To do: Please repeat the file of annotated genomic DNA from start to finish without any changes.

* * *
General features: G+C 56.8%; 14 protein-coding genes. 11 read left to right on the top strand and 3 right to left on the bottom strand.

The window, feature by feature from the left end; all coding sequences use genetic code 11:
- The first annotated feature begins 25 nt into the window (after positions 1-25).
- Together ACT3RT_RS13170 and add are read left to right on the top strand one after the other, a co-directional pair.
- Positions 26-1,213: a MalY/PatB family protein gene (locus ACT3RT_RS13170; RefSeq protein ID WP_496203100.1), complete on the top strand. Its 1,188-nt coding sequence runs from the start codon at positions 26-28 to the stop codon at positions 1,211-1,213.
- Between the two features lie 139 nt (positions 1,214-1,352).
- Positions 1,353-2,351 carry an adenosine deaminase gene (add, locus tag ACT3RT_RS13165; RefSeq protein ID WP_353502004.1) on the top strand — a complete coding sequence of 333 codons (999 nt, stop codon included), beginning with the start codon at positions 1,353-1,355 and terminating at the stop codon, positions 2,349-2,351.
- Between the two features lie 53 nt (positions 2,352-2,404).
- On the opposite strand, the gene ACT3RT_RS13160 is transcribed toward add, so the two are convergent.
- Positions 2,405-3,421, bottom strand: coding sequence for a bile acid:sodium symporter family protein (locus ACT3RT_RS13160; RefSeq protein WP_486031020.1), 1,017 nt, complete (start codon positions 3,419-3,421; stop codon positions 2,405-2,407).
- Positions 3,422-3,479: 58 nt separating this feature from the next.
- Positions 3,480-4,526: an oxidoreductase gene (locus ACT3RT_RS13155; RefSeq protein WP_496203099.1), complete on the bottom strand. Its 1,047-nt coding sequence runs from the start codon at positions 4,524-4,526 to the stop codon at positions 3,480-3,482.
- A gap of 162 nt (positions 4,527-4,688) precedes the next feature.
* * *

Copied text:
General features: G+C 56.8%; 14 protein-coding genes. 11 read left to right on the top strand and 3 right to left on the bottom strand.

The window, feature by feature from the left end; all coding sequences use genetic code 11:
- The first annotated feature begins 25 nt into the window (after positions 1-25).
- Together ACT3RT_RS13170 and add are read left to right on the top strand one after the other, a co-directional pair.
- Positions 26-1,213: a MalY/PatB family protein gene (locus ACT3RT_RS13170; RefSeq protein ID WP_496203100.1), complete on the top strand. Its 1,188-nt coding sequence runs from the start codon at positions 26-28 to the stop codon at positions 1,211-1,213.
- Between the two features lie 139 nt (positions 1,214-1,352).
- Positions 1,353-2,351 carry an adenosine deaminase gene (add, locus tag ACT3RT_RS13165; RefSeq protein ID WP_353502004.1) on the top strand — a complete coding sequence of 333 codons (999 nt, stop codon included), beginning with the start codon at positions 1,353-1,355 and terminating at the stop codon, positions 2,349-2,351.
- Between the two features lie 53 nt (positions 2,352-2,404).
- On the opposite strand, the gene ACT3RT_RS13160 is transcribed toward add, so the two are convergent.
- Positions 2,405-3,421, bottom strand: coding sequence for a bile acid:sodium symporter family protein (locus ACT3RT_RS13160; RefSeq protein WP_486031020.1), 1,017 nt, complete (start codon positions 3,419-3,421; stop codon positions 2,405-2,407).
- Positions 3,422-3,479: 58 nt separating this feature from the next.
- Positions 3,480-4,526: an oxidoreductase gene (locus ACT3RT_RS13155; RefSeq protein WP_496203099.1), complete on the bottom strand. Its 1,047-nt coding sequence runs from the start codon at positions 4,524-4,526 to the stop codon at positions 3,480-3,482.
- A gap of 162 nt (positions 4,527-4,688) precedes the next feature.